Do you remember Yanis Varoufakis? Of course you do. On Thursday he appeared on Question Time and aired his take on Britain's refugee crisis response.

Varoufakis, the former finance minister for Syriza, made headlines for his statements that George Osborne was waging class warfare through austerity.

His views, during the BBC programme, on Britain's response to the refugee crisis are equally provocative.

To start the programme Deputy Chairman of Ukip, Suzanne Evans, was asked of Britain's current commitment to refugees.

She said Britain should not accept any more refugees and that that crisis was being used by the EU as a form of blackmail.

After which Varoufakis was asked his opinion on whether Britain should take more refugees.

Well let me begin by saying the answer to the question is exactly the opposite. Let me remind you ladies and gentlemen that we are all migrants. And we’re all economic migrants. If I believe my anthropologist friends we are all Africans, actually. We came to these parts of the world.

At which point Evans interjected:

But it was a long time ago.

Varoufakis continued:

A long long time ago but the notion that at the time when there are tens of thousands of desperate refugees being washed up on the shores of Greece and Italy, when there are 3.1 million refugees from that particular conflict in Jordan, in Turkey, in Lebanon and these poor countries have opened their doors to these refugees and they’ve welcomed them, they’ve sheltered them, they’ve fed them, they’ve made sure that they have water to drink - to have this discussion in Cambridge today on whether there will be ten or twenty thousand people who are let in, to have this moral panic because of a few wretched souls on the other side of the channel in Calais? This is not putting in good stead this country.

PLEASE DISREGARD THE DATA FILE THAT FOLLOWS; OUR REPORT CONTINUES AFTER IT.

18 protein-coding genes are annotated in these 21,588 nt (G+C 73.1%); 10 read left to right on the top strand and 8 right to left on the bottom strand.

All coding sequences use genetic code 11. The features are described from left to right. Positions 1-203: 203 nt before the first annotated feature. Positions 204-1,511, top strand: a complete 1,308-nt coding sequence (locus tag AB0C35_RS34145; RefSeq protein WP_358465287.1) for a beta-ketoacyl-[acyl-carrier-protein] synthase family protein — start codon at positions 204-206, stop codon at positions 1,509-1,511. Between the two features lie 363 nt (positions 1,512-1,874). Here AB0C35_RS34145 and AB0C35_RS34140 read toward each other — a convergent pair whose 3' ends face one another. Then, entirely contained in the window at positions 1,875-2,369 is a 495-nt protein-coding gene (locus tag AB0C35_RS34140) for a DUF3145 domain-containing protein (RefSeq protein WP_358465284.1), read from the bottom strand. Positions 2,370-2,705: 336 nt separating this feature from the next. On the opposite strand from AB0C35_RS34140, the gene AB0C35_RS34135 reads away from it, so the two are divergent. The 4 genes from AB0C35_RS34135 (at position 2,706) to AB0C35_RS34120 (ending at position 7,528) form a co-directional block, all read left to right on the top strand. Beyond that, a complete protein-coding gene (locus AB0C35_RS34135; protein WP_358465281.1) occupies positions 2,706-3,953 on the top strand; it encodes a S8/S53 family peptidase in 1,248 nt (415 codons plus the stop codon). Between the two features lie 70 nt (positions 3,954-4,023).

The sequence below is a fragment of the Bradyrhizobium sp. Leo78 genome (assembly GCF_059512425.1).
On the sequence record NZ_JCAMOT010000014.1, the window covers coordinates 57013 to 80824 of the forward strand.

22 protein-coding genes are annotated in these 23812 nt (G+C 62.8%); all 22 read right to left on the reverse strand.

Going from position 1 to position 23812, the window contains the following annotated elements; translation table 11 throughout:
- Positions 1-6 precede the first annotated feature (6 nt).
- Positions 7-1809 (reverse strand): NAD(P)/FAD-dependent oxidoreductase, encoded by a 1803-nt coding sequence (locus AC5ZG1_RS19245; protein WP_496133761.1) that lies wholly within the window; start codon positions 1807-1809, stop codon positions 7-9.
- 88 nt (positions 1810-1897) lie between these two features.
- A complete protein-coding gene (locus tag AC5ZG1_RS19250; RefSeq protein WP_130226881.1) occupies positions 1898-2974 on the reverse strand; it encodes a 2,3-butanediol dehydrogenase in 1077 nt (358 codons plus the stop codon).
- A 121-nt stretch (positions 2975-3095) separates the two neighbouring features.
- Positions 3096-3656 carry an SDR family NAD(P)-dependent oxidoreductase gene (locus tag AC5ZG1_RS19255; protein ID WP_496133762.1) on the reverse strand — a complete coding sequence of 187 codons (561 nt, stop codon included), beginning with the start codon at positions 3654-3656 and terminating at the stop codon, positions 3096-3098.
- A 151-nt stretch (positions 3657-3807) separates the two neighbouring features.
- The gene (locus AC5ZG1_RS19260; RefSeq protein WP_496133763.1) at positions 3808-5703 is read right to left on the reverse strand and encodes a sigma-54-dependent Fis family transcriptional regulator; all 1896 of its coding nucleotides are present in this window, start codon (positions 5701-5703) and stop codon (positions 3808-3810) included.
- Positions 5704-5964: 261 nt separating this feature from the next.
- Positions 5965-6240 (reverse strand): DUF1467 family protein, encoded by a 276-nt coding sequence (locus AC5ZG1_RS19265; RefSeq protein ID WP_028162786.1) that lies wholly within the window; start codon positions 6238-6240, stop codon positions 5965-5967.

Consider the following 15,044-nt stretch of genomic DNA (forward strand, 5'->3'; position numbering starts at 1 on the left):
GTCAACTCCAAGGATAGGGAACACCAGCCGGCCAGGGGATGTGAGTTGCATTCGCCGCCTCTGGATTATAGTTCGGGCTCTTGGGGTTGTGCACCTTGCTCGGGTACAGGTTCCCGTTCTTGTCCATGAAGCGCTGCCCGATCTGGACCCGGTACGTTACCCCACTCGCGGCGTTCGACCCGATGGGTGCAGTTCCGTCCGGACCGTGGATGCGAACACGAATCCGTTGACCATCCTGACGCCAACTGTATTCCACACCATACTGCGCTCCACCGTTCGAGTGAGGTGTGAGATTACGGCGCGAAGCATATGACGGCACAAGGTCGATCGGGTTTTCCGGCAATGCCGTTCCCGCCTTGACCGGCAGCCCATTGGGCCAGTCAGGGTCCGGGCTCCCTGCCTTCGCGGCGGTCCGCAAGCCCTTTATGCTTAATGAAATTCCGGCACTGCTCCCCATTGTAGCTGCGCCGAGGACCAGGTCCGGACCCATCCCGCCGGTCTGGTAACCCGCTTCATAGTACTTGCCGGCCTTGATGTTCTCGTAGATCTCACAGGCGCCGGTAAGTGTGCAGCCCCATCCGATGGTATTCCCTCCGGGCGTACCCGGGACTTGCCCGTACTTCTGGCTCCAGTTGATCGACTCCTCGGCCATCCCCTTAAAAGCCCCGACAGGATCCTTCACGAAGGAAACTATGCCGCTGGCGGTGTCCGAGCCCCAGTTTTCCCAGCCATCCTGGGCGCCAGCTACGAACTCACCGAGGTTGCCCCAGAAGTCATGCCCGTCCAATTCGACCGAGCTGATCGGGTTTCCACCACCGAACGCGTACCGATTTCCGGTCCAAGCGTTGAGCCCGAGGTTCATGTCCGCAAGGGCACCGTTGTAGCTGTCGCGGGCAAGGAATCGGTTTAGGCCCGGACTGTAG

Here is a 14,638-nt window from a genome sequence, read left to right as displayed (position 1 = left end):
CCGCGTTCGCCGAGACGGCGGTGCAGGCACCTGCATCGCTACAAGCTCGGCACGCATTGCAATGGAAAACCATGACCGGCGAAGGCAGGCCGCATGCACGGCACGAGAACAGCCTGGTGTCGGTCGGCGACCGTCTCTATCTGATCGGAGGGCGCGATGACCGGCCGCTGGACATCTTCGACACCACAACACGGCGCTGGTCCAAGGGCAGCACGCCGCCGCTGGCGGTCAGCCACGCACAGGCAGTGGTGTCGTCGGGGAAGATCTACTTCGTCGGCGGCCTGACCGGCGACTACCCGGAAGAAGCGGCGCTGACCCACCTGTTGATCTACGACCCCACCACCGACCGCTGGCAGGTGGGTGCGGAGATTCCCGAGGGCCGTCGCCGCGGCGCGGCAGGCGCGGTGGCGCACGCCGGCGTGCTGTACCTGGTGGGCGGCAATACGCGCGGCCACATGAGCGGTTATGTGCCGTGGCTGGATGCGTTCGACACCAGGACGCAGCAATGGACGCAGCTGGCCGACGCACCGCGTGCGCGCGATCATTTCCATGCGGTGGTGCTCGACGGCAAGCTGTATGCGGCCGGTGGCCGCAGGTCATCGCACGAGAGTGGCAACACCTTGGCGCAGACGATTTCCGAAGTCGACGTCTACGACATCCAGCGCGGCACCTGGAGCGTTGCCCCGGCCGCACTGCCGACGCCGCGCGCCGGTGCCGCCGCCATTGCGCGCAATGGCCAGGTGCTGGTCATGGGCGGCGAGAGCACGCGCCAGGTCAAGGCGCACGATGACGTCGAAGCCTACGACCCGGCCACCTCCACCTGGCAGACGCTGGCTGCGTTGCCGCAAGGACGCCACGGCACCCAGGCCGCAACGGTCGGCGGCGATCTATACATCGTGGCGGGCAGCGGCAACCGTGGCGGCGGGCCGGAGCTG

Varoufakis’ reply was met with applause from the audience, at which point David Dimbleby enquired as to whether he held the view there should be a completely open door policy.

He responded:

I have a tendency to say that borders are an absurdity when looked at from space.

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